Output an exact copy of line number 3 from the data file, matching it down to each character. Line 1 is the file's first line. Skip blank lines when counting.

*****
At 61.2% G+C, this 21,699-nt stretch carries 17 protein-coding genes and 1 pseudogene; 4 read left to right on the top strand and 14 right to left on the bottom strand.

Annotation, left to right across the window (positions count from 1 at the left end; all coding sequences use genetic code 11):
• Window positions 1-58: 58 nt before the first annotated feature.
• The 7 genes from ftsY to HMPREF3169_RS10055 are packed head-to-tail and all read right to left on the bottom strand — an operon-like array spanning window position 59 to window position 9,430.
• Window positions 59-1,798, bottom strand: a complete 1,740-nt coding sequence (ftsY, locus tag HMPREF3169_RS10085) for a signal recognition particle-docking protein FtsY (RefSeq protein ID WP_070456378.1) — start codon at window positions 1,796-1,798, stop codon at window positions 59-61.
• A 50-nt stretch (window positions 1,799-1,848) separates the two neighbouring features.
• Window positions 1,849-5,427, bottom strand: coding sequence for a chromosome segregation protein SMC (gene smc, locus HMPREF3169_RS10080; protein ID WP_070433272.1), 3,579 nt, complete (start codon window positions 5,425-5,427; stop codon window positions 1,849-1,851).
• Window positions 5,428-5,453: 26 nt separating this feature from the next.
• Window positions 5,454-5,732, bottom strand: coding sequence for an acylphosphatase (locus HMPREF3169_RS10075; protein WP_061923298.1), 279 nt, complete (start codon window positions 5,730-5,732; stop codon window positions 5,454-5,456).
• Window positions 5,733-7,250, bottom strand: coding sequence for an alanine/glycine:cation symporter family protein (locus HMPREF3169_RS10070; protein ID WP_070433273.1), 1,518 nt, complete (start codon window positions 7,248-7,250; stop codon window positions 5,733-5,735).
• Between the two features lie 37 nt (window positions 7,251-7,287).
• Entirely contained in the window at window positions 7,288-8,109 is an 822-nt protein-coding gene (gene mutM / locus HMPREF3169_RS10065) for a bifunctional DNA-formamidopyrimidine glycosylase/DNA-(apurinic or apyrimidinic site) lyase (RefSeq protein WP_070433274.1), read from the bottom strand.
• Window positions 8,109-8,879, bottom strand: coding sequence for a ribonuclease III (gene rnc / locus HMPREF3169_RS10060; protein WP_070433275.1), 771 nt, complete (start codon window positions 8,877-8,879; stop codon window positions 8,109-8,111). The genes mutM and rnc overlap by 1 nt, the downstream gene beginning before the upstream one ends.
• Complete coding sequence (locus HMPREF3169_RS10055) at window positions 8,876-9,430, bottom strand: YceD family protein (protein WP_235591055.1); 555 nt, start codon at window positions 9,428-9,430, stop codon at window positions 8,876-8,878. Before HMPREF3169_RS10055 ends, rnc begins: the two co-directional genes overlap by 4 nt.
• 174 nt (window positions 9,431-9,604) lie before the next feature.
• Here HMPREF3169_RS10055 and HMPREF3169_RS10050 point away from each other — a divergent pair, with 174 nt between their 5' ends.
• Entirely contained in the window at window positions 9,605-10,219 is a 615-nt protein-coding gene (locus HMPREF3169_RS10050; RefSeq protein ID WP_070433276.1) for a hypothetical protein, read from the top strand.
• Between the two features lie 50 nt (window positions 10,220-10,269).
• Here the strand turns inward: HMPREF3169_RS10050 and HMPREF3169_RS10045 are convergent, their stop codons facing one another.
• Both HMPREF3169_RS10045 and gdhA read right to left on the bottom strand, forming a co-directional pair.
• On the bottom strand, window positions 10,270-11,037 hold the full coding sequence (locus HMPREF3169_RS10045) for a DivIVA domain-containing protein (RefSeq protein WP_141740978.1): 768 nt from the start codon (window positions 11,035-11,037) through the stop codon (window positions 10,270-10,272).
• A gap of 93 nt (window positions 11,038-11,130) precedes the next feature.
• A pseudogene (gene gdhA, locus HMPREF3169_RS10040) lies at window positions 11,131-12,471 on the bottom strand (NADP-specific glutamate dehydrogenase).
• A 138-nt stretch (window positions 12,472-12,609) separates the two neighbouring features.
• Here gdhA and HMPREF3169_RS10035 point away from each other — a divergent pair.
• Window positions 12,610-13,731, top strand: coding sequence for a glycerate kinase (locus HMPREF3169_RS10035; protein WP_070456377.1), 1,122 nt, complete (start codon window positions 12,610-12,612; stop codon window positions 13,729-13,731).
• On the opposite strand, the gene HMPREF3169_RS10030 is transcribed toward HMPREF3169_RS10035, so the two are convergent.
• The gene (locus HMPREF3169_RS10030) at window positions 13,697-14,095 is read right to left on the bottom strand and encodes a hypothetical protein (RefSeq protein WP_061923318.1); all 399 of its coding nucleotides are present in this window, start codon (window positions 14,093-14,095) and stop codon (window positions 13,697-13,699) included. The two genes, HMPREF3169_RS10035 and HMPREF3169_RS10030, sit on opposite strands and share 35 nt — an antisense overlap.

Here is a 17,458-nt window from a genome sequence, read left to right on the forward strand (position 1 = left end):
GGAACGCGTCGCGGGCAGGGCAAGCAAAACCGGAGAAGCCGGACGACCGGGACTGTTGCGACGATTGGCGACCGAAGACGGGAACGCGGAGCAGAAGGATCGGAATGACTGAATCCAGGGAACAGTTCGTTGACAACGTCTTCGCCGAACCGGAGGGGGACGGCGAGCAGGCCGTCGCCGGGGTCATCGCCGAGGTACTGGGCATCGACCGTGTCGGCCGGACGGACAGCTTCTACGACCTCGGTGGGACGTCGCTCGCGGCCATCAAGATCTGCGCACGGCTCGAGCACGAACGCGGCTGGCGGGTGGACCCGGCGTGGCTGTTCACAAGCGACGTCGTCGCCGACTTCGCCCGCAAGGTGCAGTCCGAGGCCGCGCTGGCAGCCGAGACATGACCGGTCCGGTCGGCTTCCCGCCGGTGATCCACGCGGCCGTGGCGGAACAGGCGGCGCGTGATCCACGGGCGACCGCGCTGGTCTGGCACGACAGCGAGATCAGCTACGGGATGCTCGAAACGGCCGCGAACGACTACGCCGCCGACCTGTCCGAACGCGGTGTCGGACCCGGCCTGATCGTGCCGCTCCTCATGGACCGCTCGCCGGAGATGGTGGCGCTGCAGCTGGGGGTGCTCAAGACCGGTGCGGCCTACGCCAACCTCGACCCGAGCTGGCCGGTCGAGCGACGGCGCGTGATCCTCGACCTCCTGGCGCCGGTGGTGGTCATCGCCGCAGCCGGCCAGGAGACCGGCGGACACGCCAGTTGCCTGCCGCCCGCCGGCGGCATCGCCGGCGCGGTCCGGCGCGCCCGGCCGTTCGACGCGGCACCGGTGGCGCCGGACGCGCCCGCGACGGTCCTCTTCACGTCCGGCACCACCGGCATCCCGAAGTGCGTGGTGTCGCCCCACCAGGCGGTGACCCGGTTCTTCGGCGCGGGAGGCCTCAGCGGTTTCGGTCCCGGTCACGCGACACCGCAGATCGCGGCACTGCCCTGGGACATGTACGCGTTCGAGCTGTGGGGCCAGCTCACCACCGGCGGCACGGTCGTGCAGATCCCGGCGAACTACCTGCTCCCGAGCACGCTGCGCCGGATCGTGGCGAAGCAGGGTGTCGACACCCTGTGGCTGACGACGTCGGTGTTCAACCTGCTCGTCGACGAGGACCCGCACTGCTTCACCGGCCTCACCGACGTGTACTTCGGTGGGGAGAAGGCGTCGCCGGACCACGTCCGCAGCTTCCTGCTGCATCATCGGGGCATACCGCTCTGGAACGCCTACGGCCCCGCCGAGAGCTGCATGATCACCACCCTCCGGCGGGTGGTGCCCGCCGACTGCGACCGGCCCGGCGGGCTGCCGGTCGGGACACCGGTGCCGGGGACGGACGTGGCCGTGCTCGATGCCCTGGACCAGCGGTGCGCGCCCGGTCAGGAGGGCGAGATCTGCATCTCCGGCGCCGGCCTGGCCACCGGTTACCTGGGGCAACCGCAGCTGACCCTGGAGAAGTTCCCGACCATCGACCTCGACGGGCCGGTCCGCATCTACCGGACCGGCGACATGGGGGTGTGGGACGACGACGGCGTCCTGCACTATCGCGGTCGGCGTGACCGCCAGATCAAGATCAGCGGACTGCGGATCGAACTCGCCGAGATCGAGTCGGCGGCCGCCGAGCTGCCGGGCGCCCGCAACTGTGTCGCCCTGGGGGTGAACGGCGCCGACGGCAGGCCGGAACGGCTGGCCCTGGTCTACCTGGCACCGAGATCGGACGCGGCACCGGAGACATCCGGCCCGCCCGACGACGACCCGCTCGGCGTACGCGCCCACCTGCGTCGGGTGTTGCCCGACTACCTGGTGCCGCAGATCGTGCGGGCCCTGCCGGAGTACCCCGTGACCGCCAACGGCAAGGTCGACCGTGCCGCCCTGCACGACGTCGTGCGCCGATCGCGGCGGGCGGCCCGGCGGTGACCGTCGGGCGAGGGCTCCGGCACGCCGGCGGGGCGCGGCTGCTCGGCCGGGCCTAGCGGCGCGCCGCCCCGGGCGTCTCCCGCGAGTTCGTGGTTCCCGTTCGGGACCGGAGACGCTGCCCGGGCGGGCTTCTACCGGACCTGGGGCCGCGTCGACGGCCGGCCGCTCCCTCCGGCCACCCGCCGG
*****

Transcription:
• Window positions 1-58: 58 nt before the first annotated feature.